Cybersecurity experts often emphasize that your employees are your weakest link, and that holds true for HIPAA email compliance too. Thorough training and monitoring are vital to enforce compliance with all your carefully-formulated email communication guidelines and policies.

Training programs should focus on educating staff members on the consequences of HIPAA non-compliance, potential risks associated with mishandling PHI, how to recognize PHI data, and the proper procedures for secure email transmission. Ideally, the training should be interactive to boost employee engagement, and repeated on a regular basis to aid memory retention and ensure that employees are up-to-date with your latest protocols.

It’s best to incorporate reminders in the flow of work as well as frequent training sessions. Elements like pop-up windows, wizards, and boxes that need to be checked before sending an email can all help prevent errors from occuring.

4. Implement access controls.

Comprehensive access controls reduce the risk of email non-compliance that result in PHI breaches.

Methods such as strong, unique passwords or passphrases, biometric verification, and/or one-time passcodes can provide stringent authentication measures that confirm the identity of users accessing email accounts containing PHI.

At the same time, it’s important for healthcare providers to regularly review and update user access privileges, to ensure that only authorized individuals can access and share PHI via email. This involves assigning role-based permissions tailored to each staff member’s responsibilities, and enforcing the principle of least privilege, which limits user access to only the information necessary to perform their job duties.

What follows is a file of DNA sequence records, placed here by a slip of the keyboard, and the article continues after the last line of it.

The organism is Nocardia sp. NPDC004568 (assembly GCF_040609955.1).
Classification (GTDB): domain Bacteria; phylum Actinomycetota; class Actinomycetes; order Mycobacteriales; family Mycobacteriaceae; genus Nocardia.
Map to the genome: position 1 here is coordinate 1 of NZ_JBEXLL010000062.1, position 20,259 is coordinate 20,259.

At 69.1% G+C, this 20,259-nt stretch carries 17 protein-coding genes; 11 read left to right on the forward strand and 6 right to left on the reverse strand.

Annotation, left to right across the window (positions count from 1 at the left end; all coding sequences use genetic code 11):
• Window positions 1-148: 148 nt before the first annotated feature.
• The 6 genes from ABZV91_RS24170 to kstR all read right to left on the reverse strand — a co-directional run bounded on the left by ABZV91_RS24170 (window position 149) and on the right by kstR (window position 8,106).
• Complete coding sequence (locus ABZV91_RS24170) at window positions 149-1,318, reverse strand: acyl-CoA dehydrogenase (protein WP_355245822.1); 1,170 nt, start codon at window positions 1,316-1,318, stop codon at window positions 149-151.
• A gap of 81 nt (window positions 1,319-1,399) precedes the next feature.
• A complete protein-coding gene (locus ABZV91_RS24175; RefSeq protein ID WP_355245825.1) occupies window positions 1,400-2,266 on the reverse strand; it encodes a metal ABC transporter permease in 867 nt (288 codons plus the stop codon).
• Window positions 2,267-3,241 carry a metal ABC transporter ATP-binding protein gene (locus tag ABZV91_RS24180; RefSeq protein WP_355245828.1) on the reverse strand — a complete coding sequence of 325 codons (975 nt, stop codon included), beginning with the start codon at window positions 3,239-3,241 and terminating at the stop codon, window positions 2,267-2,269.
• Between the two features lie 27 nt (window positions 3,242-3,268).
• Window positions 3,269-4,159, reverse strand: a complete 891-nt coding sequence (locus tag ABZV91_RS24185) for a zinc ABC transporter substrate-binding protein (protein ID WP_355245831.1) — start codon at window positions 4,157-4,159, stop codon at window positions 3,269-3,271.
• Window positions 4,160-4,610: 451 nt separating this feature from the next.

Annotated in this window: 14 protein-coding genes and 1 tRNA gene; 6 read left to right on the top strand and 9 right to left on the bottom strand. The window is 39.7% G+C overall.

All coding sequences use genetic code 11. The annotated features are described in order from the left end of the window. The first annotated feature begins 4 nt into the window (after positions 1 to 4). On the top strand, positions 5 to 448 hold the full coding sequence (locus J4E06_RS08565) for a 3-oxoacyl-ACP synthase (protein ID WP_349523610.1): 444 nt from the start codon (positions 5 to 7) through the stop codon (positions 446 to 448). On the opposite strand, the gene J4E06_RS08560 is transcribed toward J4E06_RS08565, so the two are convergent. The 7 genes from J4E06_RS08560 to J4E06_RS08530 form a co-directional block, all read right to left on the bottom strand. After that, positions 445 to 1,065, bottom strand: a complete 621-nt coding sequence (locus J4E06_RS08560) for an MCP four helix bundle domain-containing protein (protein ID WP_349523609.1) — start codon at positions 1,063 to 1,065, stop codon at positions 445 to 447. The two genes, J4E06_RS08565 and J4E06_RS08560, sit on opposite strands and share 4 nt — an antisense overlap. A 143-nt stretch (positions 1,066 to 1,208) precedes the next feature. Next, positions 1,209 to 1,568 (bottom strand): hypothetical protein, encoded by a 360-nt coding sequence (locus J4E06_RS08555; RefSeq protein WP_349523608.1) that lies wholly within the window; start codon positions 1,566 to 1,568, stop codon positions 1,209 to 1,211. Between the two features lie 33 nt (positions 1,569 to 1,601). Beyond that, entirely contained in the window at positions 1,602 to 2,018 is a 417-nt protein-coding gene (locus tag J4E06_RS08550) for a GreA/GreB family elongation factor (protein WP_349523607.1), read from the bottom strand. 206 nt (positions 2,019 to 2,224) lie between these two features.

5. Deploy Data Loss Prevention (DLP) solutions.

Data Loss Prevention (DLP) solutions are designed to monitor, detect, and prevent the unauthorized transmission or sharing of sensitive information via email, including PHI. They use advanced algorithms to analyze email content in real-time, identifying patterns or keywords indicative of PHI and automatically applying encryption, blocking transmission, or triggering alerts when they detect it in a non-compliant context.

DLP solutions offer granular control over email communication. Healthcare providers can use them to define and enforce policies like restrictions on the types of files that can be attached to emails, limitations on who can receive PHI, and rules for handling sensitive information based on contextual factors such as sender, recipient, or email content.

What’s more, DLP tools often include reporting and auditing capabilities. Healthcare organizations can use them to track and monitor email activity, identify potential security incidents or compliance violations, and demonstrate due diligence in HIPAA compliance.

HIPAA email compliance doesn’t need to be a headache

Making sure that all your email communication complies with HIPAA regulations is a serious issue, but it doesn’t have to turn into a source of stress. A combination of effective tools, policies, and training can set up a system that minimizes the risks of non-compliance as much as possible, while reducing the strain on your compliance teams.